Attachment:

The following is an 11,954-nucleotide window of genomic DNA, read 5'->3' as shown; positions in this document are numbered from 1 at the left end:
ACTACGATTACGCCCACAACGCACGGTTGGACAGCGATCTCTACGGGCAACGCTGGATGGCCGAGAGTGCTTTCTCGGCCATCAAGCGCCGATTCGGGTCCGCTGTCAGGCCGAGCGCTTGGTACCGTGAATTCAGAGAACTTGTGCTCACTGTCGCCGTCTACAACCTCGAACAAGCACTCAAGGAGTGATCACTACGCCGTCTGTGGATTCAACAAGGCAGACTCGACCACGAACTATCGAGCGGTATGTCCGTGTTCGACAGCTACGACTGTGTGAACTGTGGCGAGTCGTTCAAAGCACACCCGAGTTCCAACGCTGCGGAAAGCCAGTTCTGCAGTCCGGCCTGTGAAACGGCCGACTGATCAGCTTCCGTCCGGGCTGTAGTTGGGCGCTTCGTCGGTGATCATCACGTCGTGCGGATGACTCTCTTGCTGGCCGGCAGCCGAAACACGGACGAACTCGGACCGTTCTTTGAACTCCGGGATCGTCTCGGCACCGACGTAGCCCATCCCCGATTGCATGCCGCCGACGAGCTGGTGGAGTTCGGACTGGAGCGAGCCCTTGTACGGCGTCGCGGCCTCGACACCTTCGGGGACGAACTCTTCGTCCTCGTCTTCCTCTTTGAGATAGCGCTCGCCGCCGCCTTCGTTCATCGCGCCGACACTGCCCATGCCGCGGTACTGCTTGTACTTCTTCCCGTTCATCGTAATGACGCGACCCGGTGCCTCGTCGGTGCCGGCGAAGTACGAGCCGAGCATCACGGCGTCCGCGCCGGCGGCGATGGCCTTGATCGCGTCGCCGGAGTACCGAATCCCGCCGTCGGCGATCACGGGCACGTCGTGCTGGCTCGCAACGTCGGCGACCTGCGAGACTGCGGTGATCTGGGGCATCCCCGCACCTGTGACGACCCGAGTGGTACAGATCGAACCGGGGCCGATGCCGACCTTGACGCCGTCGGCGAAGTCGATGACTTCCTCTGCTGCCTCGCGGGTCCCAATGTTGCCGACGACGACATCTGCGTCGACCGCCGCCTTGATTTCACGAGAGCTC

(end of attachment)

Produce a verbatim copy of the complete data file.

The following is an 11,954-nucleotide window of genomic DNA, read 5'->3' as shown; positions in this document are numbered from 1 at the left end:
ACTACGATTACGCCCACAACGCACGGTTGGACAGCGATCTCTACGGGCAACGCTGGATGGCCGAGAGTGCTTTCTCGGCCATCAAGCGCCGATTCGGGTCCGCTGTCAGGCCGAGCGCTTGGTACCGTGAATTCAGAGAACTTGTGCTCACTGTCGCCGTCTACAACCTCGAACAAGCACTCAAGGAGTGATCACTACGCCGTCTGTGGATTCAACAAGGCAGACTCGACCACGAACTATCGAGCGGTATGTCCGTGTTCGACAGCTACGACTGTGTGAACTGTGGCGAGTCGTTCAAAGCACACCCGAGTTCCAACGCTGCGGAAAGCCAGTTCTGCAGTCCGGCCTGTGAAACGGCCGACTGATCAGCTTCCGTCCGGGCTGTAGTTGGGCGCTTCGTCGGTGATCATCACGTCGTGCGGATGACTCTCTTGCTGGCCGGCAGCCGAAACACGGACGAACTCGGACCGTTCTTTGAACTCCGGGATCGTCTCGGCACCGACGTAGCCCATCCCCGATTGCATGCCGCCGACGAGCTGGTGGAGTTCGGACTGGAGCGAGCCCTTGTACGGCGTCGCGGCCTCGACACCTTCGGGGACGAACTCTTCGTCCTCGTCTTCCTCTTTGAGATAGCGCTCGCCGCCGCCTTCGTTCATCGCGCCGACACTGCCCATGCCGCGGTACTGCTTGTACTTCTTCCCGTTCATCGTAATGACGCGACCCGGTGCCTCGTCGGTGCCGGCGAAGTACGAGCCGAGCATCACGGCGTCCGCGCCGGCGGCGATGGCCTTGATCGCGTCGCCGGAGTACCGAATCCCGCCGTCGGCGATCACGGGCACGTCGTGCTGGCTCGCAACGTCGGCGACCTGCGAGACTGCGGTGATCTGGGGCATCCCCGCACCTGTGACGACCCGAGTGGTACAGATCGAACCGGGGCCGATGCCGACCTTGACGCCGTCGGCGAAGTCGATGACTTCCTCTGCTGCCTCGCGGGTCCCAATGTTGCCGACGACGACATCTGCGTCGACCGCCGCCTTGATTTCACGAGAGCTC